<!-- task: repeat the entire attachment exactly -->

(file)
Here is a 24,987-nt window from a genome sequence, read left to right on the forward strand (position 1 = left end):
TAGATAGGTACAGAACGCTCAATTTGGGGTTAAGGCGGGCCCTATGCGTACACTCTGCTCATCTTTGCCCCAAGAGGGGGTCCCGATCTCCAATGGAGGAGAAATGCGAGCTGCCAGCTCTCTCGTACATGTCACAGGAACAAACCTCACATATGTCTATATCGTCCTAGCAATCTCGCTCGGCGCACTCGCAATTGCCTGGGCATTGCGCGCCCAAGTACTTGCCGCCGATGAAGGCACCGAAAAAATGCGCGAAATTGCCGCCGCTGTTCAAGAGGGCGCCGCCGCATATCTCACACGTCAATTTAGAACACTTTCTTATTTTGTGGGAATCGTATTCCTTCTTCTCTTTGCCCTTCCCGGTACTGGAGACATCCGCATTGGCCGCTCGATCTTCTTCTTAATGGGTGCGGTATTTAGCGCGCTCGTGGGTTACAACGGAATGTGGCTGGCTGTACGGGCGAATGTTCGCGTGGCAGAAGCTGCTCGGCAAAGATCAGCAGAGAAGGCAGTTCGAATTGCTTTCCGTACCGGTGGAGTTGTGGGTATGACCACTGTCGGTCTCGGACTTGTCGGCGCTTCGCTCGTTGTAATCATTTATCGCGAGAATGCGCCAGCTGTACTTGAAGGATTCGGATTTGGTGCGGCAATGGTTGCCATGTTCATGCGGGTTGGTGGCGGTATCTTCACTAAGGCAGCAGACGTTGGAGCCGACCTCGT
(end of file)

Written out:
Here is a 24,987-nt window from a genome sequence, read left to right on the forward strand (position 1 = left end):
TAGATAGGTACAGAACGCTCAATTTGGGGTTAAGGCGGGCCCTATGCGTACACTCTGCTCATCTTTGCCCCAAGAGGGGGTCCCGATCTCCAATGGAGGAGAAATGCGAGCTGCCAGCTCTCTCGTACATGTCACAGGAACAAACCTCACATATGTCTATATCGTCCTAGCAATCTCGCTCGGCGCACTCGCAATTGCCTGGGCATTGCGCGCCCAAGTACTTGCCGCCGATGAAGGCACCGAAAAAATGCGCGAAATTGCCGCCGCTGTTCAAGAGGGCGCCGCCGCATATCTCACACGTCAATTTAGAACACTTTCTTATTTTGTGGGAATCGTATTCCTTCTTCTCTTTGCCCTTCCCGGTACTGGAGACATCCGCATTGGCCGCTCGATCTTCTTCTTAATGGGTGCGGTATTTAGCGCGCTCGTGGGTTACAACGGAATGTGGCTGGCTGTACGGGCGAATGTTCGCGTGGCAGAAGCTGCTCGGCAAAGATCAGCAGAGAAGGCAGTTCGAATTGCTTTCCGTACCGGTGGAGTTGTGGGTATGACCACTGTCGGTCTCGGACTTGTCGGCGCTTCGCTCGTTGTAATCATTTATCGCGAGAATGCGCCAGCTGTACTTGAAGGATTCGGATTTGGTGCGGCAATGGTTGCCATGTTCATGCGGGTTGGTGGCGGTATCTTCACTAAGGCAGCAGACGTTGGAGCCGACCTCGT